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Death Sworn by Leah Cypess

death swornI read and loved Leah Cypess’s first two books, Mistwood and Nightspell, when they came out, so I definitely went into Death Sworn with high hopes. I very much enjoy the mixture of fantasy politics, romance, and good prose that are her hallmarks. And I found that I did in fact like Death Sworn a good deal, but not exactly in the way that I expected to.

This is less of a review and more of a reaction; yours might be different.

– Ileni is a nice main character, unsure of herself in certain ways but with a very firm moral compass, despite her agonizing over certain elements of her upbringing. She’s also smart, which is refreshing, and she takes risks but in a calculated way that doesn’t annoy me.

– Cypress’s worldbuilding is, as always, extremely deft; she creates a complex interaction of cultures which I largely bought. Also, the system of magic was well thought out and I liked the costs and implications.

– I wished that the book had started in a different place, that we had actually seen the Renegai society while Ileni actually lived in it, rather than through flashbacks; it rendered the whole thing rather muted and kept it from having the emotional heft that it should.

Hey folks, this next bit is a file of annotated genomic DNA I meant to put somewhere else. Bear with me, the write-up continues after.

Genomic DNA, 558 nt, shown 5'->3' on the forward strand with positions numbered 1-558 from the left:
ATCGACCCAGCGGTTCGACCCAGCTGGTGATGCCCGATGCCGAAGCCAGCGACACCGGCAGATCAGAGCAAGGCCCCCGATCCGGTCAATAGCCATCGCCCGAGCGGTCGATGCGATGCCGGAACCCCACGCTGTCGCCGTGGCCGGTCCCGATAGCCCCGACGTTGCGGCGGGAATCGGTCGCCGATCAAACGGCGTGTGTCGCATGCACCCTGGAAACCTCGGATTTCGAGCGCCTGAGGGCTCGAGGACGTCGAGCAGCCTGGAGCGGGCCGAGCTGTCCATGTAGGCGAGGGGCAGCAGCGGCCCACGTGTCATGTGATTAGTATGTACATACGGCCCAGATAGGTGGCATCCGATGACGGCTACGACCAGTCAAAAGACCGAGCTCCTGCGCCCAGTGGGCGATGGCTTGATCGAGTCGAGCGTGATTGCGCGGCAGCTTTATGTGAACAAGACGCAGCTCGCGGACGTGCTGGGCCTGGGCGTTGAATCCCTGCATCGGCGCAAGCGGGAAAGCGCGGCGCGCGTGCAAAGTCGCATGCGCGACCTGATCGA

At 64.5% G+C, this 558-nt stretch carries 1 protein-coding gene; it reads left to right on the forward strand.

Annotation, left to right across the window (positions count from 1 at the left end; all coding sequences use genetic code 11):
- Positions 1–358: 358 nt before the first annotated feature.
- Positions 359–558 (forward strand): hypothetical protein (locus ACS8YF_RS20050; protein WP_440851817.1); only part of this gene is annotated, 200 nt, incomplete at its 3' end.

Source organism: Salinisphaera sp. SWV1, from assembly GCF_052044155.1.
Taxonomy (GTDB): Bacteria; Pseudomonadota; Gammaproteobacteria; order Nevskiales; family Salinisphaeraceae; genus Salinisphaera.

– While I didn’t mind the romance, I also wasn’t head-over-heels in love with it either (err, no pun intended), and at times it felt a bit repetitive.

{- Incidentally, can anyone think of an example of a book where the main character meets a boy at the beginning and he doesn’t turn out to be the love interest? I feel like there is an obvious example, but I can’t quite think of it.}

– I was extremely surprised by the lack of resolution at the end; partly I hadn’t realized this was a series, and it’s very much the “things have happened, but there’s a lot to come” type of ending.

Generally, I liked this one but, as I hinted above, had a somewhat muted emotional reaction to it. The mystery part was fine; I didn’t guess the solution at all (I’m not sure it is guessable? Would be curious to know what others think). The romance was fine, the political interactions interesting. But I never found myself completely immersed in the world or the story. Sometimes when this happens, I can pinpoint why, and other times I’m really not sure. This is one of the times when I’m really not sure. I certainly intend to read the next book.

Book source: public library
Book information: 2014, HarperCollins; upper mg/YA (there’s some violence and threat of violence, but this shouldn’t bother the kid who’s read, for instance, the Attolia books, or Tolkien